March 17, 2010

Eastern Hills Press

Speakers announced for zoo lecture series The Cincinnati Zoo & Botanical Garden has announced the 2010 speakers for the 18th annual Barrows Conservation Lecture Series. Since 1993, the series has brought naturalists and scientists to Cincinnati to address wildlife issues and global conservation efforts. Opening the Series at 7 p.m. Wednesday, March 17, is Dr. Alan Rabinowitz, who will be presenting, “Connecting The Dots: Saving Big Cats Throughout Their

Range.” Starting at 7 p.m. Wednesday, April 7, Megan Parker, will be presenting, “Going to the Dogs; From Wild Dogs to using Dogs as Conservation Tools.” At 7 p.m. Wednesday, April 21, Scott Creel, will present, “Predators and Prey: Lessons from North America and East Africa.” At 7 p.m. Wednesday, May 19, Adrian Forsyth, will present, “Building the Ark: Strategies to get through Climate Change.”

All Barrows Conservation Lectures will be held in the Cincinnati Zoo’s Frisch’s Theater in the Harold C. Schott Education Center. Lecture tickets cost $10 for a single (zoo members/volunteers), $37 for the series; $12 for a single (non-zoo members) and $45 for the series. For more information, call 487-3318. To purchase tickets call 559-7767 or v i s i t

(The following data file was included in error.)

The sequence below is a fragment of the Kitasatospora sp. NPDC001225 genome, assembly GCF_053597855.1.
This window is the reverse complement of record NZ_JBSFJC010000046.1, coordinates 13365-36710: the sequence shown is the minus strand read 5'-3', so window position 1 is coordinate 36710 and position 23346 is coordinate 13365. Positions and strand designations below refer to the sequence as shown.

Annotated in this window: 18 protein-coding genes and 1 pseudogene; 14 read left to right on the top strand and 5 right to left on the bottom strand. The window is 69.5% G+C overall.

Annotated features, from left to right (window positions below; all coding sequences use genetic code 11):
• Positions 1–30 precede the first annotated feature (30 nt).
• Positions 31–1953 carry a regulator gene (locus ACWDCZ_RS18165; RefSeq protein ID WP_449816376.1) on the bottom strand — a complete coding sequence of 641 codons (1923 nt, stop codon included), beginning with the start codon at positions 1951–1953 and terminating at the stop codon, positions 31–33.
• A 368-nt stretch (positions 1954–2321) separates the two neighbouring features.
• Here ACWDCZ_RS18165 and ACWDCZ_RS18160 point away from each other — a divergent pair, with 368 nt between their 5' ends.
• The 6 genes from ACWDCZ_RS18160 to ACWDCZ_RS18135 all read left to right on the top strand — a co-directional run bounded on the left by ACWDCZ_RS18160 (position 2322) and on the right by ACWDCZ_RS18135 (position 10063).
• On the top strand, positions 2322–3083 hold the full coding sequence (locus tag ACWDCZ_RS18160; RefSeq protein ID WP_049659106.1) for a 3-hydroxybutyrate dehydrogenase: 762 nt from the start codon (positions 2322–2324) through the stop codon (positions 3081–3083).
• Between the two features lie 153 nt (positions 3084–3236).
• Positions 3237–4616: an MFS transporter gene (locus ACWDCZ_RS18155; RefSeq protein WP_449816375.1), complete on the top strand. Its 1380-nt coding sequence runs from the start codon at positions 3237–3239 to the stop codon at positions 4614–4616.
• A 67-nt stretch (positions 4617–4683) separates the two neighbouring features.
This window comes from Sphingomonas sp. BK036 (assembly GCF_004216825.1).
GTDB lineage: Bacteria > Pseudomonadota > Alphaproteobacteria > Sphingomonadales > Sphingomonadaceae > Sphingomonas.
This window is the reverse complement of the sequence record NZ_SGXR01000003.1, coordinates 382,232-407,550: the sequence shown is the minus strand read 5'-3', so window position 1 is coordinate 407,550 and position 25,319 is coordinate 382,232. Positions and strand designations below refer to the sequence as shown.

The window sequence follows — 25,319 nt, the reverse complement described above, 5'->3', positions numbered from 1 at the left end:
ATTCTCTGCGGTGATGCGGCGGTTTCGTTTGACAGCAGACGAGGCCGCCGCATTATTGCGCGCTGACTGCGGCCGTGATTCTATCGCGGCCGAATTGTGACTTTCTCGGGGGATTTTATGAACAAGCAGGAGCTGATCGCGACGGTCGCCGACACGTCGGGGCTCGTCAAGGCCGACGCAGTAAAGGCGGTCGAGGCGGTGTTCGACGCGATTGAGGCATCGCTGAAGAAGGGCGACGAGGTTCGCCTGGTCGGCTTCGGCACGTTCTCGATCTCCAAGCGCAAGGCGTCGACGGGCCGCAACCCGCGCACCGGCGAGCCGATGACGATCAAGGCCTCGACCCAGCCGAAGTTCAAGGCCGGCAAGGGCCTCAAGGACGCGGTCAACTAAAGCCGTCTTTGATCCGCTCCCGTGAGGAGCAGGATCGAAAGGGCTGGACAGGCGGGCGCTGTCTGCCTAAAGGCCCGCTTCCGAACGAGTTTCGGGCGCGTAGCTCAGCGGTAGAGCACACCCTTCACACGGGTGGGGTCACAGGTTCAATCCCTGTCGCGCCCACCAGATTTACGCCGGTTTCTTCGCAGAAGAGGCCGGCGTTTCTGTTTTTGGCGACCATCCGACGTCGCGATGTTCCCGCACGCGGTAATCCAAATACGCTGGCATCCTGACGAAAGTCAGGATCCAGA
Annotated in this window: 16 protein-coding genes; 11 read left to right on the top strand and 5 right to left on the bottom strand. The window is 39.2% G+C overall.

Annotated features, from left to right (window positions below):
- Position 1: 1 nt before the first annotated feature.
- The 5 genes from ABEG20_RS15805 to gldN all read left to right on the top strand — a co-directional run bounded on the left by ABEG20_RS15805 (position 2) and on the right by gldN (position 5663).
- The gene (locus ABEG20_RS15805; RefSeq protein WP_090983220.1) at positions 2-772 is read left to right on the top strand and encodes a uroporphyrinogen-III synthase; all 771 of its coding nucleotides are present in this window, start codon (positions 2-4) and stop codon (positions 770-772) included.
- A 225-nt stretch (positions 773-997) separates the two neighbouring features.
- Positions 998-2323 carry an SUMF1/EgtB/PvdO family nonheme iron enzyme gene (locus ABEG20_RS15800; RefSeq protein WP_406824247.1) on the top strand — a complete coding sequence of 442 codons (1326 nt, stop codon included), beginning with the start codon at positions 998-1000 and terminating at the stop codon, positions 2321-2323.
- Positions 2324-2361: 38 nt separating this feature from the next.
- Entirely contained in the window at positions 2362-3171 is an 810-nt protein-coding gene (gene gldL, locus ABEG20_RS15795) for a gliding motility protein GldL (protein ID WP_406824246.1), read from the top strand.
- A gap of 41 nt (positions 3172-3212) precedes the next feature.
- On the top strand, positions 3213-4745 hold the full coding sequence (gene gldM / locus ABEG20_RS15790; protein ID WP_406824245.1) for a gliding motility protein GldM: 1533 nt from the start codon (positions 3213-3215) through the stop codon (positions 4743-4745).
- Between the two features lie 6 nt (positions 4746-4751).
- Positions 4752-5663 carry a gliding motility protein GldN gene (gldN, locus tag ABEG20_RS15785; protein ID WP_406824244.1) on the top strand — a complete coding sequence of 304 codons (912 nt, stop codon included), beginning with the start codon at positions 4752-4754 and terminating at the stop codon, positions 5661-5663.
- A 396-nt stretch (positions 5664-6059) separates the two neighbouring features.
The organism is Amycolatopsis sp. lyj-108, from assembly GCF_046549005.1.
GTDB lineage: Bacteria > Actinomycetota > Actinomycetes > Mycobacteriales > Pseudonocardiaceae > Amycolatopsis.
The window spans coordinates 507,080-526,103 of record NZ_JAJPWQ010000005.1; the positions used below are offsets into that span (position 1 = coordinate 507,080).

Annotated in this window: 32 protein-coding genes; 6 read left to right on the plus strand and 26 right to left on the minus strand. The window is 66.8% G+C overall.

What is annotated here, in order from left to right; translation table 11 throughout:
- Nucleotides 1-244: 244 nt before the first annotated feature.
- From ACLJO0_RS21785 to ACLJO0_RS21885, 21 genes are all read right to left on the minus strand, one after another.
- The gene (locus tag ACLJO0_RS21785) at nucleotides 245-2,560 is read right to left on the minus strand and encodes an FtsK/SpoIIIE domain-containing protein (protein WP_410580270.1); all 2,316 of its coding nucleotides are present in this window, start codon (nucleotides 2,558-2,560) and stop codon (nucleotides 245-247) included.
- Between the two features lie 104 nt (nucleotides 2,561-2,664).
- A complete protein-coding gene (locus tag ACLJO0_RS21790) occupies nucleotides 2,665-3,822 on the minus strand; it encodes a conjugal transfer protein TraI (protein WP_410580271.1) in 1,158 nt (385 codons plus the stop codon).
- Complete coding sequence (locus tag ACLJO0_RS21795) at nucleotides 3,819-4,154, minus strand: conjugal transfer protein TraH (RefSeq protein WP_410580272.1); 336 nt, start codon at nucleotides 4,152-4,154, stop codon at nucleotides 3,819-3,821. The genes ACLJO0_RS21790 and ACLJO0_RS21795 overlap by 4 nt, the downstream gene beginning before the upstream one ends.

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Eastern Hills Press

DEATHS Doris Klette

Doris Klette, 90, of Madisonville died March 5. Survived by sons, Russ, David and Stephen; daughters, Christine and Charlene; grandchildren, Christopher, Drs. Julie and Suzanne, Veronica, Nicholas, Tony, Mary, Anna, Seth and Sarah; and 10 great-grandchildren. Preceded in


March 17, 2010


About obituaries

Basic obituary information and a color photograph of your loved one is published without charge. Please call us at 248-8600 for a submission form. To publish a larger memorial tribute, call 242-4000 for pricing details. death by husband, Stanley Klette; son, Phillip; father, Arthur Tredinnick; and mother, Elsie Smith-Churcher. Services were March 9 at St.

Stephen Church. Memorials to: SPCA of Cincinnati, Attn: Development Dept., 3949 Colerain Ave., Cincinnati, OH 45223-2518.

Hyde Park Bethlehem United Methodist Church and click on the Chocolate Fest banner, or call ECSF at 221-0547. In addition to the bake-off, the Chocolate Fest features an auction with two weeks of online bidding (April 5-15 at culminating in an in-person auction on April 17 as part of the Chocolate Fest.) New items are added continually. The auction offers art, jewelry, services, tickets and unique experiences. You need not attend the fest to participate in the auction. If you have questions, contact Ariel Miller at 221-0547 or The church is at 100 Miami Ave., Terrace Park; 831-2052.

The church is hosting the 57th annual Sauerkraut Supper from 5 to 7 p.m. Saturday, March 20. The menu includes sauerkraut, ribs, metts, pork sausage, hot dogs, green beans, mashed potatoes, apple pie and drinks. The cost is $9 for adults and $5 for children. The church is at 3799 Hyde Park Ave., off Madison Road, Hyde Park; 531-5845.

Hyde Park Community United Methodist Church

Dianne Steelman, Pastor 4808 Eastern Ave. Cincinnati, OH 45208 513-871-2954 Blending Contemporary & Traditional Sunday Worship - 11 :00 a.m. Wednesday Gathering - 6:00 p.m. “Meeting the Needs of a Changing Community by Sharing the Unchanging Love of God”